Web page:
In Dangerous Bodies, artist Jamal Nxedlana exposes the surreal scars which structural racism lacerates upon the black body. And yet, it also offers a beautifully confrontational depiction of resilience in the face of horrors, both seen and unseen.
This deeply personal series reflects his experiences as a black man in post apartheid South Africa, navigating a world of monolithic stereotypes. Through subtle, surreal abstraction it tells a story of living in a body marked from birth as inferior and dangerous. And he candidly and honestly reflects on how he is himself expected to perform his African-ness for a white audience.
The work draws on the visual language of traditional portraiture- but to subvert its codes and prejudices The actors adopt classical stances and poses, but reframed to represent the creators own complex biographical experiences of structural oppression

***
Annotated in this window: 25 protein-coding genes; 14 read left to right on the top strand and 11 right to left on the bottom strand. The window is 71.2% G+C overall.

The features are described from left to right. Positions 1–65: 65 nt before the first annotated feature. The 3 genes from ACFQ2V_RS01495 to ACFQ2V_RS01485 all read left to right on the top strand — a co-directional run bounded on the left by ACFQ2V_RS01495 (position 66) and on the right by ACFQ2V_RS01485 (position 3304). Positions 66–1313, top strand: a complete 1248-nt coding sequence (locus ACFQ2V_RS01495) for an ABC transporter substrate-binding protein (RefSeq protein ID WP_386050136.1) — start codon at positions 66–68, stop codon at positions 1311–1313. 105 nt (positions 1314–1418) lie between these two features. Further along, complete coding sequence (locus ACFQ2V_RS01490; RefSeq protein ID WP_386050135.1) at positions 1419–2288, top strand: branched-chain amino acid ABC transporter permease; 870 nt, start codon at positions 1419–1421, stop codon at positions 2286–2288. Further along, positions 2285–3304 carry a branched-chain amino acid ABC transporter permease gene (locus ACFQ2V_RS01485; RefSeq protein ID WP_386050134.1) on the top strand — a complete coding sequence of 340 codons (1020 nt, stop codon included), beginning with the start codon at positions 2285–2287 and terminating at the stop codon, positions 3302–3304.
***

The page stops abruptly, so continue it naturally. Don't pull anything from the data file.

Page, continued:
It uses colour to jolt the viewer to attention, and to render powerful contrasts in the image The interaction of bodies and objects creates surreal, yet harmonious, forms. Together, it asserts a striking visual account of the interplay between social oppression, subjectivity and physical embodiment.
The series offers a lush critique of whiteness and coloniality, through a highly personalized account of the artist’s own experiences of reacting to, and critically expressing these stereotypes.